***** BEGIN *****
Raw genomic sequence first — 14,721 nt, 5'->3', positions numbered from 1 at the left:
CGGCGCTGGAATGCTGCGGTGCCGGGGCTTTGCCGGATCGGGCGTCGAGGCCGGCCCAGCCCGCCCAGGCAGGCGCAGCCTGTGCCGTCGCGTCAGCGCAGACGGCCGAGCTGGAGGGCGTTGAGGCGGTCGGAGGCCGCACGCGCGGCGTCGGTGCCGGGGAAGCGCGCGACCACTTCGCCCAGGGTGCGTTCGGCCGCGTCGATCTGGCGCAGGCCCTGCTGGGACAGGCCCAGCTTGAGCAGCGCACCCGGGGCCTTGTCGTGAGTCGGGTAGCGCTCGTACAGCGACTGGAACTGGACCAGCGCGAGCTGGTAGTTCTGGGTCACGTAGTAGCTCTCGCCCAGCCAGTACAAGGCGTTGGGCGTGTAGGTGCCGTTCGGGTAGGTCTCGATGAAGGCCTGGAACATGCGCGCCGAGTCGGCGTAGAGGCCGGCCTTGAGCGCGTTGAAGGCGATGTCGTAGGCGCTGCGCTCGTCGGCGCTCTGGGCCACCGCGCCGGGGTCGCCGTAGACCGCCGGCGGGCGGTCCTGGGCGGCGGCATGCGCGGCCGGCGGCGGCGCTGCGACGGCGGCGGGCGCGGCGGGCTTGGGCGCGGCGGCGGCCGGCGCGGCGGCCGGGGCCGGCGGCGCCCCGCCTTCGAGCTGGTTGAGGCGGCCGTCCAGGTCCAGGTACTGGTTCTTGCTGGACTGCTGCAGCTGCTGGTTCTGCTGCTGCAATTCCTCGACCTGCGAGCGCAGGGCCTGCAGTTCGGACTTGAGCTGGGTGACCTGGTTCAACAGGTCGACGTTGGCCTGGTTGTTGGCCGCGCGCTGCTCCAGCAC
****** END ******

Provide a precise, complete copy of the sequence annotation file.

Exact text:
Raw genomic sequence first — 14,721 nt, 5'->3', positions numbered from 1 at the left:
CGGCGCTGGAATGCTGCGGTGCCGGGGCTTTGCCGGATCGGGCGTCGAGGCCGGCCCAGCCCGCCCAGGCAGGCGCAGCCTGTGCCGTCGCGTCAGCGCAGACGGCCGAGCTGGAGGGCGTTGAGGCGGTCGGAGGCCGCACGCGCGGCGTCGGTGCCGGGGAAGCGCGCGACCACTTCGCCCAGGGTGCGTTCGGCCGCGTCGATCTGGCGCAGGCCCTGCTGGGACAGGCCCAGCTTGAGCAGCGCACCCGGGGCCTTGTCGTGAGTCGGGTAGCGCTCGTACAGCGACTGGAACTGGACCAGCGCGAGCTGGTAGTTCTGGGTCACGTAGTAGCTCTCGCCCAGCCAGTACAAGGCGTTGGGCGTGTAGGTGCCGTTCGGGTAGGTCTCGATGAAGGCCTGGAACATGCGCGCCGAGTCGGCGTAGAGGCCGGCCTTGAGCGCGTTGAAGGCGATGTCGTAGGCGCTGCGCTCGTCGGCGCTCTGGGCCACCGCGCCGGGGTCGCCGTAGACCGCCGGCGGGCGGTCCTGGGCGGCGGCATGCGCGGCCGGCGGCGGCGCTGCGACGGCGGCGGGCGCGGCGGGCTTGGGCGCGGCGGCGGCCGGCGCGGCGGCCGGGGCCGGCGGCGCCCCGCCTTCGAGCTGGTTGAGGCGGCCGTCCAGGTCCAGGTACTGGTTCTTGCTGGACTGCTGCAGCTGCTGGTTCTGCTGCTGCAATTCCTCGACCTGCGAGCGCAGGGCCTGCAGTTCGGACTTGAGCTGGGTGACCTGGTTCAACAGGTCGACGTTGGCCTGGTTGTTGGCCGCGCGCTGCTCCAGCAC